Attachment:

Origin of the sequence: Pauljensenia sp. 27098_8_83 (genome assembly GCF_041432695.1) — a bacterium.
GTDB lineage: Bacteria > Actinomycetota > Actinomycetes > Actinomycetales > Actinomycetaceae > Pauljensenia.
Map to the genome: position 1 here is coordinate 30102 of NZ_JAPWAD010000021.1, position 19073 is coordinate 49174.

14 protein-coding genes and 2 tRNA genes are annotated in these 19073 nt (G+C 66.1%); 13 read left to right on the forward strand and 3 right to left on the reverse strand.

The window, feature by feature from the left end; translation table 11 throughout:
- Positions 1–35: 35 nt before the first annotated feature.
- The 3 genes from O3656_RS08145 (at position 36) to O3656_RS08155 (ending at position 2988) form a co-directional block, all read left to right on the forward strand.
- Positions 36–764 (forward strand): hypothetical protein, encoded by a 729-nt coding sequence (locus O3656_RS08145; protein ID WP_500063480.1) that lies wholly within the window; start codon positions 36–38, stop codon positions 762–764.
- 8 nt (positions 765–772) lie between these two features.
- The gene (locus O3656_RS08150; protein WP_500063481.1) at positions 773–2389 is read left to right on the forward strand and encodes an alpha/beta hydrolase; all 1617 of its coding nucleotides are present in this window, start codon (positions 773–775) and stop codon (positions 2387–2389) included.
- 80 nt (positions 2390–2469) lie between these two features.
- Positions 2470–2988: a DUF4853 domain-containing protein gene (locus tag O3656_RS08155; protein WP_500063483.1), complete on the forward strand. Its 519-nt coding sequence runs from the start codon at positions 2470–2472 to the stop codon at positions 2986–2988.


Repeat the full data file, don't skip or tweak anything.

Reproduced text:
Origin of the sequence: Pauljensenia sp. 27098_8_83 (genome assembly GCF_041432695.1) — a bacterium.
GTDB lineage: Bacteria > Actinomycetota > Actinomycetes > Actinomycetales > Actinomycetaceae > Pauljensenia.
Map to the genome: position 1 here is coordinate 30102 of NZ_JAPWAD010000021.1, position 19073 is coordinate 49174.

14 protein-coding genes and 2 tRNA genes are annotated in these 19073 nt (G+C 66.1%); 13 read left to right on the forward strand and 3 right to left on the reverse strand.

The window, feature by feature from the left end; translation table 11 throughout:
- Positions 1–35: 35 nt before the first annotated feature.
- The 3 genes from O3656_RS08145 (at position 36) to O3656_RS08155 (ending at position 2988) form a co-directional block, all read left to right on the forward strand.
- Positions 36–764 (forward strand): hypothetical protein, encoded by a 729-nt coding sequence (locus O3656_RS08145; protein ID WP_500063480.1) that lies wholly within the window; start codon positions 36–38, stop codon positions 762–764.
- 8 nt (positions 765–772) lie between these two features.
- The gene (locus O3656_RS08150; protein WP_500063481.1) at positions 773–2389 is read left to right on the forward strand and encodes an alpha/beta hydrolase; all 1617 of its coding nucleotides are present in this window, start codon (positions 773–775) and stop codon (positions 2387–2389) included.
- 80 nt (positions 2390–2469) lie between these two features.
- Positions 2470–2988: a DUF4853 domain-containing protein gene (locus tag O3656_RS08155; protein WP_500063483.1), complete on the forward strand. Its 519-nt coding sequence runs from the start codon at positions 2470–2472 to the stop codon at positions 2986–2988.